3. Life cycles of tech giants
Illustration: Sarah Grillo/Axios
As the tech giants face a trifecta of crises — pandemic disruptions, government investigations, protests against racial inequality — their ages and life stages are shaping their responses, Axios tech editor Scott Rosenberg writes from the Bay Area:
Facebook — founded in 2004 — is dealing with this dilemma like someone in their late adolescence or 20s, still figuring out its identity.
Google — founded in 1998 — acts like someone in their 30s, beginning to question the future.
Amazon — founded in 1995 — behaves like someone in their 40s, feeling the weight of multiple burdens.
Apple — founded in 1977 — is like someone in their 50s, wondering whether it has one more transformational act after a lifetime of achievement.
Microsoft— founded in 1976 — now plays the role of tech's 60-something grandparent, setting an example while knowing it can't dictate the future.
The statue of Jefferson Davis, once the president of the Confederate States of America, was torn from its pedestal last night in Richmond, once the Confederate capital.
Videos on social media showed the monument being towed away as a crowd cheered. (AP)
Also yesterday, NASCAR banned Confederate flags from its races and venues.
Hours later, Bubba Wallace, 26, an Alabama native who is NASCAR's lone black driver, raced in Martinsville, Va., in a black Chevrolet emblazoned #BlackLivesMatter.
5. Document du jour
Louisville Metro Police prompted outrage by releasing a nearly blank incident report three months after the death of Breonna Taylor, who was fatally shot inside her apartment by three police officers, reports the Courier Journal's Tessa Duval.
Her injuries are listed as "none," although she had been shot at least eight times.
The "no" box is checked for "forced entry," despite the fact that plainclothes officers were executing a no-knock warrant in a drug investigation.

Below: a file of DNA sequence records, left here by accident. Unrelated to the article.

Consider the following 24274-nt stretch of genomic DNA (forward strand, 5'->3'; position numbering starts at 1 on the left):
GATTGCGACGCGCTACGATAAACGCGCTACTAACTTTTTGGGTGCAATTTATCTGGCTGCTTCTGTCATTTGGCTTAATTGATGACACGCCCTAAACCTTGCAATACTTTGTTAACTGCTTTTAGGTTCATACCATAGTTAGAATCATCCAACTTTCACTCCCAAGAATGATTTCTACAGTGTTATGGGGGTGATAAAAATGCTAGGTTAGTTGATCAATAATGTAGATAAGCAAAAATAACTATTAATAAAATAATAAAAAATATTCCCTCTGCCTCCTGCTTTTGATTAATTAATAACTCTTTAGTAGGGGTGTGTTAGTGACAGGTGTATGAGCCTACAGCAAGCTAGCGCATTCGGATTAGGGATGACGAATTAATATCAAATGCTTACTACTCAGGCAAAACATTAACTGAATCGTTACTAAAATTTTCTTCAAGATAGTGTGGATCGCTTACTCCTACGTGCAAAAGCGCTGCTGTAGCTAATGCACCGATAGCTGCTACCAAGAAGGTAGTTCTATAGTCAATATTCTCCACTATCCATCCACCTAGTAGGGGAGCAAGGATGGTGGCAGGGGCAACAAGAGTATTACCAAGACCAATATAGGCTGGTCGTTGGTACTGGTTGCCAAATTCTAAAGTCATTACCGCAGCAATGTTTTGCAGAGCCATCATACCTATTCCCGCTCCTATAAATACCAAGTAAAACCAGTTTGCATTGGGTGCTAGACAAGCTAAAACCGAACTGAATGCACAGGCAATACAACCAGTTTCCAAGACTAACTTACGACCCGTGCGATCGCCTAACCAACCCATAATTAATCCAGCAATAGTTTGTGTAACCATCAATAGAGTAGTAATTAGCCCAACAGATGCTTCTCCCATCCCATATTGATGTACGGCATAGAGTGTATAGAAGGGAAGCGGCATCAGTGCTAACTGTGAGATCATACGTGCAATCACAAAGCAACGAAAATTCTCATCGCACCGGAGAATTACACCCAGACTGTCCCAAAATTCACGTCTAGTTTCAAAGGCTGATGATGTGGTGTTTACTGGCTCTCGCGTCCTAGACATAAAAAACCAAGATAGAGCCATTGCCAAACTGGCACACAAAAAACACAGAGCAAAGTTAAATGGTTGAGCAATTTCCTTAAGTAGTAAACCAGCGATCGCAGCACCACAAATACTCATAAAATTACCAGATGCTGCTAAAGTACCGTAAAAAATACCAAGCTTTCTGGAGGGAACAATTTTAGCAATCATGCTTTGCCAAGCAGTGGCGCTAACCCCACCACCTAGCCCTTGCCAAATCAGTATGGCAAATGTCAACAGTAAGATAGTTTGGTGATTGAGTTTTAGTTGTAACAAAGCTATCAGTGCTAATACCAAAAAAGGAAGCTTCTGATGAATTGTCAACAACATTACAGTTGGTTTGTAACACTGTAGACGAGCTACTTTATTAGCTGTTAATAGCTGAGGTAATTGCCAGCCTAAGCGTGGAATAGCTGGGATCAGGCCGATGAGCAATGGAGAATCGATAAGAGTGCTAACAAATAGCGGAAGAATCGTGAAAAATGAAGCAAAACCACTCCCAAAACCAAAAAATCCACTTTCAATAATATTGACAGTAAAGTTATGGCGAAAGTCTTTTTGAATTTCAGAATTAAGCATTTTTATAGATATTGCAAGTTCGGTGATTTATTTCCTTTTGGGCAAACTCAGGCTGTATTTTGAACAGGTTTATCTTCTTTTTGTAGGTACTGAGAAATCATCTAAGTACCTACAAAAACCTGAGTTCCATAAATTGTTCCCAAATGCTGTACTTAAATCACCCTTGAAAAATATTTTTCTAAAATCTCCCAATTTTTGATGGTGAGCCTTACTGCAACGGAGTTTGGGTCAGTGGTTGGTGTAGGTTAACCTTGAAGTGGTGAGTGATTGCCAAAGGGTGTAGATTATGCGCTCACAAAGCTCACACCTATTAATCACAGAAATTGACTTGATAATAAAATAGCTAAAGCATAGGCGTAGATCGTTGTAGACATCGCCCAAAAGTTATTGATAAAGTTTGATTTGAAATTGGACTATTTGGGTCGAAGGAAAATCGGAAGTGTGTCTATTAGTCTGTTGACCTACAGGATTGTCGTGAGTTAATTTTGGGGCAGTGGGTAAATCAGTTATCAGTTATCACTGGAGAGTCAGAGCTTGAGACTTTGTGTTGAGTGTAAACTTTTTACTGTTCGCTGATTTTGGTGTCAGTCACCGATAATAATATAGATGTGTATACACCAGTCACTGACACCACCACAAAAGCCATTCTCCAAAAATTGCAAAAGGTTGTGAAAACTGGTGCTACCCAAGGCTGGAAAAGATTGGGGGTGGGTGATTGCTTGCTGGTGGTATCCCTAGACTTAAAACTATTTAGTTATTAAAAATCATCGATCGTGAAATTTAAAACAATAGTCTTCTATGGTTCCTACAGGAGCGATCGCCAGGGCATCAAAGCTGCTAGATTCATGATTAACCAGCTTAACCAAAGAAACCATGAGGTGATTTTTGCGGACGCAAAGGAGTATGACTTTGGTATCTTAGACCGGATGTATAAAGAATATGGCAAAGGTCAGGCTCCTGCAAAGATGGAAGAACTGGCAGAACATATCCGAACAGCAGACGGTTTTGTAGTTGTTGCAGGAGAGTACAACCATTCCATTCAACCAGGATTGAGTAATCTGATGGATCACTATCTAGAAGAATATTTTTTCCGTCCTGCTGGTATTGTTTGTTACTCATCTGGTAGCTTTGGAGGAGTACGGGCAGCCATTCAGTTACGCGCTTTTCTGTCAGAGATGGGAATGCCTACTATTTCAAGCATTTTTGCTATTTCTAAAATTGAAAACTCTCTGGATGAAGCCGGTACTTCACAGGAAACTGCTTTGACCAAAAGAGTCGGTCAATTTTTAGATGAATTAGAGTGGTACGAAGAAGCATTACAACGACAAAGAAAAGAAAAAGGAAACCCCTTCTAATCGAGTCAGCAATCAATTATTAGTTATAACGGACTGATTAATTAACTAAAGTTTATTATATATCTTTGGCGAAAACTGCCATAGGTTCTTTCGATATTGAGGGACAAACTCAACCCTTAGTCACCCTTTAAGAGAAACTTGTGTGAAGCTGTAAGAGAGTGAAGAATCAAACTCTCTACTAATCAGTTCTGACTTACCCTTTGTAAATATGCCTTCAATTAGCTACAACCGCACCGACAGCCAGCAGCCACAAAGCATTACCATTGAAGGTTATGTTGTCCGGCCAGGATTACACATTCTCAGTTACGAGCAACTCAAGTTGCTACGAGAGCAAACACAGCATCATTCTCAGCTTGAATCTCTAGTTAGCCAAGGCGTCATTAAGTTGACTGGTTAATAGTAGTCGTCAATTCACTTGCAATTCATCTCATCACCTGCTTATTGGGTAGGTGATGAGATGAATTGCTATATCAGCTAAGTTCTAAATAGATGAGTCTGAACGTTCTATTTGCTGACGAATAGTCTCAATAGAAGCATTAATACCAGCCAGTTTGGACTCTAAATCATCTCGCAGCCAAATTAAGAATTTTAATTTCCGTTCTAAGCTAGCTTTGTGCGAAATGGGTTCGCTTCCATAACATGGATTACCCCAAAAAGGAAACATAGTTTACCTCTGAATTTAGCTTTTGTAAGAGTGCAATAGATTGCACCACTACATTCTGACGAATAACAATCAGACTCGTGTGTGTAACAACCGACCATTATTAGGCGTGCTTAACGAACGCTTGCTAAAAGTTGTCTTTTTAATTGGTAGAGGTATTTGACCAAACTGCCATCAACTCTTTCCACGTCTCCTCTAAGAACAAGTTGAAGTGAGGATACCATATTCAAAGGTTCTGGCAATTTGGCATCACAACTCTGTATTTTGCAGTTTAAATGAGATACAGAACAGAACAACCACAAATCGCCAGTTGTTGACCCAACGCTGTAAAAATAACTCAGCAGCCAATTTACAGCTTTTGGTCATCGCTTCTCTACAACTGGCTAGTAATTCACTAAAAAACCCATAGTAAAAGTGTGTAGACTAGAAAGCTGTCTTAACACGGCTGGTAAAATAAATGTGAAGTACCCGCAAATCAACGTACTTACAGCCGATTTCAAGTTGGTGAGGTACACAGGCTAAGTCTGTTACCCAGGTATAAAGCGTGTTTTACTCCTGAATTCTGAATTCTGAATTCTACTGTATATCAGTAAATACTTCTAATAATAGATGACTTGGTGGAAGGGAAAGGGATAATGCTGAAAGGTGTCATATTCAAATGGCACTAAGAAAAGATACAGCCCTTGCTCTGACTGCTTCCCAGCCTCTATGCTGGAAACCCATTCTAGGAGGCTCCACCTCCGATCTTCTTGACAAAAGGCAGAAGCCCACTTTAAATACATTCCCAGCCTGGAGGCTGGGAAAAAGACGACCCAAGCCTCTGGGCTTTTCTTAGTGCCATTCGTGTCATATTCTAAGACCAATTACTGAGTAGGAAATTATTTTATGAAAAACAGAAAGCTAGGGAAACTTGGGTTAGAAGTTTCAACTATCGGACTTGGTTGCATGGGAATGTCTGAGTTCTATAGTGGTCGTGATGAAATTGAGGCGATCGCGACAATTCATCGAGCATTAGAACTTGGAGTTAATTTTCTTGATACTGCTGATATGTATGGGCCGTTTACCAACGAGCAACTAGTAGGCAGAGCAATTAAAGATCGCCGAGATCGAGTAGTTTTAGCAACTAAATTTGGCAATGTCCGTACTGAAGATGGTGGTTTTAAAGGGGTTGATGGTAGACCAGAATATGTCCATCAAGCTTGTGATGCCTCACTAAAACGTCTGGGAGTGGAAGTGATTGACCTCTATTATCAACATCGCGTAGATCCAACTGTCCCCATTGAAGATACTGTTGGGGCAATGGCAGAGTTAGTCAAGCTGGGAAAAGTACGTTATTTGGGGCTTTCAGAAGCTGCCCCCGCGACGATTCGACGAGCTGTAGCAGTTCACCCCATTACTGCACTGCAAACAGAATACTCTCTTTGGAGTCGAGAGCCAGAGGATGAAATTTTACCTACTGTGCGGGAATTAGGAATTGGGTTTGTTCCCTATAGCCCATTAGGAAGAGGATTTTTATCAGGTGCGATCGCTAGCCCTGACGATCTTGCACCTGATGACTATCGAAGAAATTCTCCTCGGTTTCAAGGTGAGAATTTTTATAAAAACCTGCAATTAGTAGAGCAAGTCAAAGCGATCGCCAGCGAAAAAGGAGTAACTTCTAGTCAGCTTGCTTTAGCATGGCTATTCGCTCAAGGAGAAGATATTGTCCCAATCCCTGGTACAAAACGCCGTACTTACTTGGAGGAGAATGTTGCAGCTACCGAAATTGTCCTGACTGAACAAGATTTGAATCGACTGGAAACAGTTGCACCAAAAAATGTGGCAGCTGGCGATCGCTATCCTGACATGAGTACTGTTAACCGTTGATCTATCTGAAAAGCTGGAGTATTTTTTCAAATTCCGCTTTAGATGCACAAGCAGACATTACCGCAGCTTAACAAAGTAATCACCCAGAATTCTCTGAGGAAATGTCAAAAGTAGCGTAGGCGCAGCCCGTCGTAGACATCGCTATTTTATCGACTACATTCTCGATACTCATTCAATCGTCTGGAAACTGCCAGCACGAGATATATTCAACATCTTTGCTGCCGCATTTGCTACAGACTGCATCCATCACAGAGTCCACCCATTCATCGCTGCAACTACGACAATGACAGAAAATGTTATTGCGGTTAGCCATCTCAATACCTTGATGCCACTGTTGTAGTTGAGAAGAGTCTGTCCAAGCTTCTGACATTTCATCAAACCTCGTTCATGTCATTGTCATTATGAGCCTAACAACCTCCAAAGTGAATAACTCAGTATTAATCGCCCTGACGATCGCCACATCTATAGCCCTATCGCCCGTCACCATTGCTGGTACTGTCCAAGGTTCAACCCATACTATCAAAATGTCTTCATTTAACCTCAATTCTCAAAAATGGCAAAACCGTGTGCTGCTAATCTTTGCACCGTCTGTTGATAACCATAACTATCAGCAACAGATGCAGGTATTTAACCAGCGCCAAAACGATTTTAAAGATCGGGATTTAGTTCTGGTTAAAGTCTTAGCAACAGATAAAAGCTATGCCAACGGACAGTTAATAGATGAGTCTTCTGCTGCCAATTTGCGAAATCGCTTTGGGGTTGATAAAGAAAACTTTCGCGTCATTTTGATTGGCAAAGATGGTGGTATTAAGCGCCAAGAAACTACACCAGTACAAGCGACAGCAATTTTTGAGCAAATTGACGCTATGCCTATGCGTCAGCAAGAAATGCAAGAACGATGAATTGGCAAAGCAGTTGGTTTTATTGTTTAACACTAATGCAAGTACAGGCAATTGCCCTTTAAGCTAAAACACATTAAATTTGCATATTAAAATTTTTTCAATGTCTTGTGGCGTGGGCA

The police department blamed a reporting program, and said it was "taking immediate steps to correct the report."
The Courier Journal sued the police department last month to obtain the investigative file in the Taylor case, which hasn't been released because police say it's an ongoing investigation.
6. Article of the day: Aggressive Guard tactics wounded military
Photo: Jacquelyn Martin/AP
"The first days of June, a calamitous period for the Trump presidency, have been a debacle for the National Guard," the N.Y. Times reports (subscription):
A white National Guard commander "likened the defense of Lafayette Square to the 'Alamo' and his troops' response to the huge protests on Saturday to the 'Super Bowl.'"
"Some members of the D.C. Guard — comprising more than 60 percent people of color — have not told family they were part of the crackdown."
"In one mass text sent Sunday, Guard leadership told troops 'to be wary of ordering food from outside sources,'" the Times writes.
The text said: "Please be vigilant that some of the DC public does not agree with our mission and may have nefarious intention toward our service members."
7. Our famous map: Cases decline overall, rise in N.M. and Oregon
New Mexico and Oregon have seen particularly large increases in new coronavirus cases over the past week, while most of the country is headed in the right direction, Axios' Andrew Witherspoon and Sam Baker report.
This week, the number of new cases shot up by over 50% in four states — Arizona, Florida, New Mexico and Oregon.